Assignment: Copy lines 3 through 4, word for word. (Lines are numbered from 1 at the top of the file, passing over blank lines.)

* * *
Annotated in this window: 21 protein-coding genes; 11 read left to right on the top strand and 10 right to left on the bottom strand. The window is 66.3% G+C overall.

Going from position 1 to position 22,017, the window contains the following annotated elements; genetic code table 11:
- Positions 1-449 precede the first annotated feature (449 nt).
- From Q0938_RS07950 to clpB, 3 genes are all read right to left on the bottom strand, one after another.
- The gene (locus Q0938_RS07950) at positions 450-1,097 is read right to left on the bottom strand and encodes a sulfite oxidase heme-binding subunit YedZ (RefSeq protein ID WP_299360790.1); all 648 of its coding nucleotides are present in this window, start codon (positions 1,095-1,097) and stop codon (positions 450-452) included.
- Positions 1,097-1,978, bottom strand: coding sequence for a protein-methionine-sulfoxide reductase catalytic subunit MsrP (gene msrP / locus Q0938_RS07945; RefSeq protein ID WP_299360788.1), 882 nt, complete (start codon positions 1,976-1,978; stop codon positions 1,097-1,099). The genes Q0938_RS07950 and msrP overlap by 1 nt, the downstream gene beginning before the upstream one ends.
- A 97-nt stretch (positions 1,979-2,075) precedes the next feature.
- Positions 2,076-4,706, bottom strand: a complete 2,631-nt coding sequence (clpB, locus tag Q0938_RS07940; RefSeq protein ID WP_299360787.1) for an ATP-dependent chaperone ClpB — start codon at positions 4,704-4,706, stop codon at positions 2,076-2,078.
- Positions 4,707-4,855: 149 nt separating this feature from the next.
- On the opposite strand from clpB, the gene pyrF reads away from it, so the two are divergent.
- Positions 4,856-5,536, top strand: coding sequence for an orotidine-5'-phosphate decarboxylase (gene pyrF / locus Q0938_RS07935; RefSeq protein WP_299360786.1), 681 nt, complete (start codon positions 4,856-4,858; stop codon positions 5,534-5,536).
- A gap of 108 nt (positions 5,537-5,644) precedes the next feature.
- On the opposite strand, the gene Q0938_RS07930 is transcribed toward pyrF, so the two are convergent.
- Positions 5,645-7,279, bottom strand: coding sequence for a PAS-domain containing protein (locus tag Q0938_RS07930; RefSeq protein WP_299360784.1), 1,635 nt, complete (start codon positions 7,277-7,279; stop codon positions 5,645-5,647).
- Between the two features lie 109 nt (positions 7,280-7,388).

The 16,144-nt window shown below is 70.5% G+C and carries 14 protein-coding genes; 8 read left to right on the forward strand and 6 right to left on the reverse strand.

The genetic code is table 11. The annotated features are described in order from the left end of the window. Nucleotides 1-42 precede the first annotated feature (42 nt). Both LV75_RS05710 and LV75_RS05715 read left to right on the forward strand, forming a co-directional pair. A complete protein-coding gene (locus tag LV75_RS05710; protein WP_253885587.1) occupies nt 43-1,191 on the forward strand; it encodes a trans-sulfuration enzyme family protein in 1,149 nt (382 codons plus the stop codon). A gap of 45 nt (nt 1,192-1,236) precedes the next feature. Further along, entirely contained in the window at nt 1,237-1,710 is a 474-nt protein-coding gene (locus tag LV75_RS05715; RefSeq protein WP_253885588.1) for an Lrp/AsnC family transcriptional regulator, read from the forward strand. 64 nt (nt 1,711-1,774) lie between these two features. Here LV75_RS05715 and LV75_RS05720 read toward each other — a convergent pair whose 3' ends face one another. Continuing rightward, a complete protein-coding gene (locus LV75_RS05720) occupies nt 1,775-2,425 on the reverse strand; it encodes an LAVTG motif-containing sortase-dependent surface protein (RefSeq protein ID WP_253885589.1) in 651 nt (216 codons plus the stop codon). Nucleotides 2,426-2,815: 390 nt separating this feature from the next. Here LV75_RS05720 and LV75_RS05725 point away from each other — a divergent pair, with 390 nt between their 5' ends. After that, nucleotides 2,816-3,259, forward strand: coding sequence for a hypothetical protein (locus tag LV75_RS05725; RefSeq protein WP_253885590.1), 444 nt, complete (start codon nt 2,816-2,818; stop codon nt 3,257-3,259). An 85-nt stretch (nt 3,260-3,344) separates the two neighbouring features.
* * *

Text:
- Positions 1-449 precede the first annotated feature (449 nt).
- From Q0938_RS07950 to clpB, 3 genes are all read right to left on the bottom strand, one after another.